Yet, we who come from this Word, this logos do not readily recognize him. He comes to those of us who claim his name as our own – Christian- and yet we know him not. This continues to be a problem. Just look around us. Two Thousand Years of claiming his name as our own, and just how brilliantly does the world around us reflect this life giving light? In a world of ongoing brutalities – torture, killings, mass shootings, capital murder as retribution, bombings, not to mention hunger, loneliness, hatred, bigotry, poverty and rejecting strangers – can we really believe it pleases God to electrocute a human being? Or, to kill him with an injection? Do we truly believe we can bring about a greater good that reflects the life-light of God in the dark places in the world and in our own hearts through such ongoing brutalities? We are promised that all who do receive him, accept him, follow him, are given power to become “children of God.” We say we receive, accept and follow Jesus, the Word, but is this at all reflected in all that we do or say? Or, in all that is done or said on our behalf by others who claim to know, receive, accept and follow this Word?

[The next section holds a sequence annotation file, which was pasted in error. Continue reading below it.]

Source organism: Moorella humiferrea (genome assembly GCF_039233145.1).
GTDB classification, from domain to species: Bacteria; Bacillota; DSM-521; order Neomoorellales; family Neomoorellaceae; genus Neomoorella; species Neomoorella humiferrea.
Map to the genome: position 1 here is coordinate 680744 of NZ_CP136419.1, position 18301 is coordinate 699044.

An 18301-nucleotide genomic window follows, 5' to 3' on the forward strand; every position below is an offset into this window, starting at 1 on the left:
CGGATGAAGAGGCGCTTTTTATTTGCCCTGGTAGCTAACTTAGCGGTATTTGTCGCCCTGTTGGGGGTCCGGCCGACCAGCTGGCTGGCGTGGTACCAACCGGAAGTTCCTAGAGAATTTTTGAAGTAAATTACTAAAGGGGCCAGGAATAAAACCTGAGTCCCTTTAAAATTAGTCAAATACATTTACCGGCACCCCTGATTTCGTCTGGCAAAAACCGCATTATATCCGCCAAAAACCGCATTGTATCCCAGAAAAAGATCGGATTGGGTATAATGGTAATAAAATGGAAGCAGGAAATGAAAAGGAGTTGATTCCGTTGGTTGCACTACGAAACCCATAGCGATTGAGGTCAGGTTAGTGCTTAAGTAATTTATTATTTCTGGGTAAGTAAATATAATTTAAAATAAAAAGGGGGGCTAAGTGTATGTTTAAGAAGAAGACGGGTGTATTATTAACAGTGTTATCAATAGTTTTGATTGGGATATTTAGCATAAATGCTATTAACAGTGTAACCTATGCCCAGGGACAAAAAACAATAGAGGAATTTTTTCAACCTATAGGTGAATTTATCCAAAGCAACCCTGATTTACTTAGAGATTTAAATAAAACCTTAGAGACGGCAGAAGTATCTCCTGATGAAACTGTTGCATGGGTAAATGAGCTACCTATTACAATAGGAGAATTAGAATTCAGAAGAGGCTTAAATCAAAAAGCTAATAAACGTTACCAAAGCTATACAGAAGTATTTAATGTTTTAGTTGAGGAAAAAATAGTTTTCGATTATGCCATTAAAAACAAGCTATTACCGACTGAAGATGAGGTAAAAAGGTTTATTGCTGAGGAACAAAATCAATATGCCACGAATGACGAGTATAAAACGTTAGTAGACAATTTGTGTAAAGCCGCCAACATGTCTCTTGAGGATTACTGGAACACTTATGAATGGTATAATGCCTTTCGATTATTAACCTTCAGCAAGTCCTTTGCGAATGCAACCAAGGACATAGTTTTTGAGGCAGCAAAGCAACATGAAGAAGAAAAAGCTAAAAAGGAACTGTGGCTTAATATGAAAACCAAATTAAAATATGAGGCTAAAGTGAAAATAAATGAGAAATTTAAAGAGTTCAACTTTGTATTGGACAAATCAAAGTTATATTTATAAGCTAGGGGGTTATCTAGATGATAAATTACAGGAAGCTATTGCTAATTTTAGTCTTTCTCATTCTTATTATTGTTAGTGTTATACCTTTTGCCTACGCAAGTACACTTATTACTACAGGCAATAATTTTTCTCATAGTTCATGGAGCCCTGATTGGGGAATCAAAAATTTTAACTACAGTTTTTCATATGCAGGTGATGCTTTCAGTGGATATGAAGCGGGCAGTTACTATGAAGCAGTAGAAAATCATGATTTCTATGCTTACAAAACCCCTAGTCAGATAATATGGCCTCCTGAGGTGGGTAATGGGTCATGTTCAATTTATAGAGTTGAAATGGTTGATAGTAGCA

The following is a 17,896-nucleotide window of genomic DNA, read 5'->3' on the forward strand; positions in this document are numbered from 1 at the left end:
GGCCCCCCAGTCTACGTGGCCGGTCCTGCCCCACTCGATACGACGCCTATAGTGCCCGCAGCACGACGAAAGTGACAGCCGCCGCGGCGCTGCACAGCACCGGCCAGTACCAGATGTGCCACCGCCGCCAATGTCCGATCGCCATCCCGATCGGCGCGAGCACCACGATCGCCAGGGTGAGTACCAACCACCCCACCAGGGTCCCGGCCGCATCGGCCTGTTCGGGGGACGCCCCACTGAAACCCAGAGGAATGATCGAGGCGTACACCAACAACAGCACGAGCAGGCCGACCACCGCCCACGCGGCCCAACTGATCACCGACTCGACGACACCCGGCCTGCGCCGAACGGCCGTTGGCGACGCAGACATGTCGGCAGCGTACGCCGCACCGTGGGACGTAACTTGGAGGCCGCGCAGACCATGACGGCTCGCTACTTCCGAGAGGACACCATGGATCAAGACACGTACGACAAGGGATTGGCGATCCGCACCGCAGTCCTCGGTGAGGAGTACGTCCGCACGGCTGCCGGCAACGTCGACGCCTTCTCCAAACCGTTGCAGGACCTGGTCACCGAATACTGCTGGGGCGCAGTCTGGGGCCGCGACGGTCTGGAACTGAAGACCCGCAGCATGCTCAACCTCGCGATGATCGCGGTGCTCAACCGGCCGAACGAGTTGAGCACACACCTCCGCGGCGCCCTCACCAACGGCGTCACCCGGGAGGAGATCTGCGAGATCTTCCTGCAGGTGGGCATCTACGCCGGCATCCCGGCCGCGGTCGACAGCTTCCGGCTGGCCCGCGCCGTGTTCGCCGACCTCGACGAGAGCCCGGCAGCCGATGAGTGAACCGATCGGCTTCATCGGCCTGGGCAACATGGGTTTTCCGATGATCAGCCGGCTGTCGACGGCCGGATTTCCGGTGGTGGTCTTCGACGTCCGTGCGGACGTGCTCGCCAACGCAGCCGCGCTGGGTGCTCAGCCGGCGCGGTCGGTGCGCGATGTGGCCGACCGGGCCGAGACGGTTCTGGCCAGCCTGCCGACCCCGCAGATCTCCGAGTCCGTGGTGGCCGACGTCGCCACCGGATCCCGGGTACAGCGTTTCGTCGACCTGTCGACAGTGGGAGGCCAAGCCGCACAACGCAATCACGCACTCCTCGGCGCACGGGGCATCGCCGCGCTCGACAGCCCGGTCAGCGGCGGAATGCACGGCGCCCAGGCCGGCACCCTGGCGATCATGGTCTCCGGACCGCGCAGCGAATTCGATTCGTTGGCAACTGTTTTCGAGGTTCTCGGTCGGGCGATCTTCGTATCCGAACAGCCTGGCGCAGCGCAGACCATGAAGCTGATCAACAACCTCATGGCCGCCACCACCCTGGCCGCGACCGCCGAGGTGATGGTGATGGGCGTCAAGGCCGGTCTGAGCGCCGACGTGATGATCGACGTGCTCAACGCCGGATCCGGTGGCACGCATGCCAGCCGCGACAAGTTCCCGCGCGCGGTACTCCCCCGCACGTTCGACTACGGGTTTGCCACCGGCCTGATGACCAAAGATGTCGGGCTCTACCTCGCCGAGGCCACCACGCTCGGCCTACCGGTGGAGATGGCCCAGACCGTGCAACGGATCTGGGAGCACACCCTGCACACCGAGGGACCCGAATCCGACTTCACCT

It makes it all the more remarkable that this Word becomes flesh and blood and moves into the neighborhood. The text literally says he “tabernacled among us.” That is, he pitched his tent, this Word, this logos, this divine wisdom, set up shop right in our midst despite our not knowing him. We are meant, of course, to recall that other time in our tradition’s past when God tabernacled among us in the tent of meeting in the wilderness – that place where “the glory of the Lord filled the tent.” Again we behold his glory!
For John, this is Christmas. The Word of God comes and pitches his tent to sojourn with us, giving us another chance to know, accept and follow him. We behold his glory. He adopts us as his own.